Remember all those movies where the “popular girls” ostracized the one they considered to be an “oddball” — maybe the ostracized girl had the audacity to show up in hand-me down clothes or spoke out in defense of another cast-out student. Sometimes these weren’t just movie themes, sometimes they were painful realities that we may have had happen to ourselves, or sadly, maybe we were the ones who feared being ostracized and went along with the crowd even though we knew it hurt.
In many ways this is how today’s “Cancel Culture” works. People, ideologies, books, movies and companies are cast out based on an OPINION and often not actually tried and convicted. In a July 2020 article in Psychology Today, Cancel Culture is explained, “Canceling begins with a real or perceived transgression by the canceled entity that the canceler observes or is made aware of and deems to be serious. The transgression can be about anything such as the violation of a strongly held political value or a social justice value that the canceler deems to be significant... Social canceling is not based on a balanced assessment of the transgression or any absolute criterion of wrongdoing. Because it's a visceral response and relies on one particular shared understanding of the transgression, one side of the story so to speak, every canceling campaign is necessarily grounded in bias.”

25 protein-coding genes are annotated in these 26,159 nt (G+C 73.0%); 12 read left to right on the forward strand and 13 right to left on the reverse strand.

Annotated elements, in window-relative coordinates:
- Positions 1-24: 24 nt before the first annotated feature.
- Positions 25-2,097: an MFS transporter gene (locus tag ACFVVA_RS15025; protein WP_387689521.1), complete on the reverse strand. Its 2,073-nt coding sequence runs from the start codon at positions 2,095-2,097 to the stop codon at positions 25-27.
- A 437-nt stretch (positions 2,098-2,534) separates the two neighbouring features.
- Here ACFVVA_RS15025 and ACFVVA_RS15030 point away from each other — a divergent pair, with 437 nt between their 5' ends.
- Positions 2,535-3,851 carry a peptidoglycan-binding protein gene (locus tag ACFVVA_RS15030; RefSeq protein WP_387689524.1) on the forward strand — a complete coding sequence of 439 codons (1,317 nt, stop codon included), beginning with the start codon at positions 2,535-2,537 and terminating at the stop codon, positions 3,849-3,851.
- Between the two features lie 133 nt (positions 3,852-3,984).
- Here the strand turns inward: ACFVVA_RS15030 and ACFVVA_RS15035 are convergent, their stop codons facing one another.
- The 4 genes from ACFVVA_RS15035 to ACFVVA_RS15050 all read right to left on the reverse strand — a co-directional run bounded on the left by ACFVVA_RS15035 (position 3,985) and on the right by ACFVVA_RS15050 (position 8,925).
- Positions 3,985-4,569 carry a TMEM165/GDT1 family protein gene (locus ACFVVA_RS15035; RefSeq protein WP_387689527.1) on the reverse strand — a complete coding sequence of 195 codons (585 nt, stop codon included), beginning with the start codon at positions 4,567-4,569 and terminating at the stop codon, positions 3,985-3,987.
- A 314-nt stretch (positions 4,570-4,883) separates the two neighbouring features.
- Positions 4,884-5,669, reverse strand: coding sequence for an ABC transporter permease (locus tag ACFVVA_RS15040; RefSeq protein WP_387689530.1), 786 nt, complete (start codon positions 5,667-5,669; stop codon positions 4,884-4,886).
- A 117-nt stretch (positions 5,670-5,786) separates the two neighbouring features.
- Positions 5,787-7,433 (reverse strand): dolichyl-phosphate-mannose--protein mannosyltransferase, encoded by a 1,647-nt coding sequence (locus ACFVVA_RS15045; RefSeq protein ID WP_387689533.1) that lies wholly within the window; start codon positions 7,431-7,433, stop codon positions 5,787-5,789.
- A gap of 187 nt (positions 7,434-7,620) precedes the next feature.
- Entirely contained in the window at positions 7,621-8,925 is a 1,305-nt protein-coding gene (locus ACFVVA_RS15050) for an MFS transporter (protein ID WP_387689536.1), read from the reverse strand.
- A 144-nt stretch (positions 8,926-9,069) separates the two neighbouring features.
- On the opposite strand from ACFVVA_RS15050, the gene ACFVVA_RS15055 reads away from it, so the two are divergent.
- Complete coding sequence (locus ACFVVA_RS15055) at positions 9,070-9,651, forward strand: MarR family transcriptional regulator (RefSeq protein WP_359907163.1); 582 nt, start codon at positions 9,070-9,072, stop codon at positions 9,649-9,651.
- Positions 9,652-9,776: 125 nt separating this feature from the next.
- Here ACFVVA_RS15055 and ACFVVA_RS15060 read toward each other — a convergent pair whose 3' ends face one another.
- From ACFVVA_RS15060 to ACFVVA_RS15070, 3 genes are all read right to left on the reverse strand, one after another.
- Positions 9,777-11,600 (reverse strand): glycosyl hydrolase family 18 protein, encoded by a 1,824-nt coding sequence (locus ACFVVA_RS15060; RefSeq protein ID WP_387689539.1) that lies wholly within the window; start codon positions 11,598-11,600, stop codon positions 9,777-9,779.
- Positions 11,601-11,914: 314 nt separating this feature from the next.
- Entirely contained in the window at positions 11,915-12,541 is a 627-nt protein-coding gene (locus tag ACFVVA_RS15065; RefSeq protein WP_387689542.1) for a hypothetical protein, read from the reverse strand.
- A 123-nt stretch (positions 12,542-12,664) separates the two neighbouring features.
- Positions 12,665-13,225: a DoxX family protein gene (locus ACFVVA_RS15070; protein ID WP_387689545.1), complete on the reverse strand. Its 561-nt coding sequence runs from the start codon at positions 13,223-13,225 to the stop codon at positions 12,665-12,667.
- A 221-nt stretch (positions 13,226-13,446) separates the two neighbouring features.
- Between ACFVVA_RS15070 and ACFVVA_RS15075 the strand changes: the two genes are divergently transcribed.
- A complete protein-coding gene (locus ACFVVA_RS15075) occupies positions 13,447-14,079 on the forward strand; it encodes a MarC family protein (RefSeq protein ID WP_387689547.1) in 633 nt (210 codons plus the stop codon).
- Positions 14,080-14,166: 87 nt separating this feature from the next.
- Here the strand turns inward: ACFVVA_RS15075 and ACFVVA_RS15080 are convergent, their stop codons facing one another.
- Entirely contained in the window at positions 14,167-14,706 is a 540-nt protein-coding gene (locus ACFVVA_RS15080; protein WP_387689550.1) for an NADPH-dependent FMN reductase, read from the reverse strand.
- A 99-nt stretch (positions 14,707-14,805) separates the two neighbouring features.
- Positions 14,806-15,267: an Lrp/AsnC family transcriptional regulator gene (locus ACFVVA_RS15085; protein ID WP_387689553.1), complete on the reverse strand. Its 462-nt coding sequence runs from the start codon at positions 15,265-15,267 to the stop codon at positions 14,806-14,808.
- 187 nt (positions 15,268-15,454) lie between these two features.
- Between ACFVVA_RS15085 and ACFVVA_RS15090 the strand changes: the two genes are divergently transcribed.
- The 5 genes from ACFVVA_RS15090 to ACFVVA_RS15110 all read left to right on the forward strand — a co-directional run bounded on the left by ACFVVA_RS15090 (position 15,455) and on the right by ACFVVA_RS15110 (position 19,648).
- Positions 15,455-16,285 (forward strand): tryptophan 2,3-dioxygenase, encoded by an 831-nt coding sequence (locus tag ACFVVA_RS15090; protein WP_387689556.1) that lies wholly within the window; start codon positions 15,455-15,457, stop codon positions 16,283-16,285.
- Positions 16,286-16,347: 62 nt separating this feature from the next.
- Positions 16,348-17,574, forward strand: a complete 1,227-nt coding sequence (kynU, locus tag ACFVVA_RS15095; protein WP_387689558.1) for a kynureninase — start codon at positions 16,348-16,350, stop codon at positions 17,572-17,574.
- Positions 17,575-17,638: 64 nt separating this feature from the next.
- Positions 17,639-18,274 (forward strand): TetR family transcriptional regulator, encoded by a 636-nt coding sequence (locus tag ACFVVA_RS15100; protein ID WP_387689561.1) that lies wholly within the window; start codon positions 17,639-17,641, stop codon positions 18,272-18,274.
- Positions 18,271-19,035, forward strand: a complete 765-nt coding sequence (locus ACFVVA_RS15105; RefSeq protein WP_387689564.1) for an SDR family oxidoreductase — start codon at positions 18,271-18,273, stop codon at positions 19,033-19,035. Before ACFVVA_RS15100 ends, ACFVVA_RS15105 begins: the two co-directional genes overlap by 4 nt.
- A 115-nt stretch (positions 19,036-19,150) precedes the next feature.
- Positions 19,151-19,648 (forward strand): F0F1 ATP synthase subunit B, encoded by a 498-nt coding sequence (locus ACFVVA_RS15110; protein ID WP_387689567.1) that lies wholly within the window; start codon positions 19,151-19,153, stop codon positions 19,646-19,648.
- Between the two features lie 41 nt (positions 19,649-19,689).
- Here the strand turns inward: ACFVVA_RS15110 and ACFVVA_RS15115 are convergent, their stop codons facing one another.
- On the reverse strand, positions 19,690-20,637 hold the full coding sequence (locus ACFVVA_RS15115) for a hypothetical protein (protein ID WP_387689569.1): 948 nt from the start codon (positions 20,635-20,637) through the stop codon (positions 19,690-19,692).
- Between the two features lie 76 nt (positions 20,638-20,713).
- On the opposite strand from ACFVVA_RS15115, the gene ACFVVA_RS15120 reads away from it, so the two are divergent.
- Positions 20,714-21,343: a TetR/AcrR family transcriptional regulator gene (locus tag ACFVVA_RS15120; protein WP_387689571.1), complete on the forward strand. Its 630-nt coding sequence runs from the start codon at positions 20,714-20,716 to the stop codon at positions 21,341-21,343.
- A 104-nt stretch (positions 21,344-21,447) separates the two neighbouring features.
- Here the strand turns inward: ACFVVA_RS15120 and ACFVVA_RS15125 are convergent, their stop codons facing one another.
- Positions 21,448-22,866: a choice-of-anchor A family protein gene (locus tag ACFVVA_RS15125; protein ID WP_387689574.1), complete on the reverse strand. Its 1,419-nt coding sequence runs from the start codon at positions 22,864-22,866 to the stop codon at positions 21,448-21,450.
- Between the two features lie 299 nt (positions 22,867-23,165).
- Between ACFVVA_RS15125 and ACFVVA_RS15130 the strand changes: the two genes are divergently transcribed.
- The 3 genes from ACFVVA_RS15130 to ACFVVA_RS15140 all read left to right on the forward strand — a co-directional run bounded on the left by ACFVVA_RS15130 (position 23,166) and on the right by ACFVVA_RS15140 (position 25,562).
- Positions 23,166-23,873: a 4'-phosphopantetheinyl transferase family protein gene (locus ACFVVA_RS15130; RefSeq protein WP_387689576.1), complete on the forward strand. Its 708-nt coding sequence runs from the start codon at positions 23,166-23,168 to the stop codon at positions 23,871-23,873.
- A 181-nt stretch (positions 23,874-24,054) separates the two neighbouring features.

And therein lies the danger, it may be one person’s supposed act, an assumed intent, an otherwise innocent lapse of judgement that sparks the canceling or ostracizing. There is no judge and jury to decide, there is no chance of defense, and often there is no chance of redemption. And what might offend one or some really seems to have no effect on others.
We need to exercise sensitivity and respect towards others. We need to educate ourselves about the social mores of different groups and understand how some traditions may be purely innocent in their intent. We need to respect everyone’s right to an opinion and to a large extent their right to free speech — of course we also need to be aware that IF we find our actions are offensive then we need to change them. And if we are offended by someone’s unintentional offense, it is our obligation to say something in a non-combative way at which time we should be able to expect their consideration in the future.
There are certainly actions which are known to be wrong, which will hurt others and if we flagrantly ignore those hurts, then of course we are in the wrong. But if someone makes an otherwise innocent mistake, let’s not become the stereotyped “popular kids” and cast out others without regard for their feelings.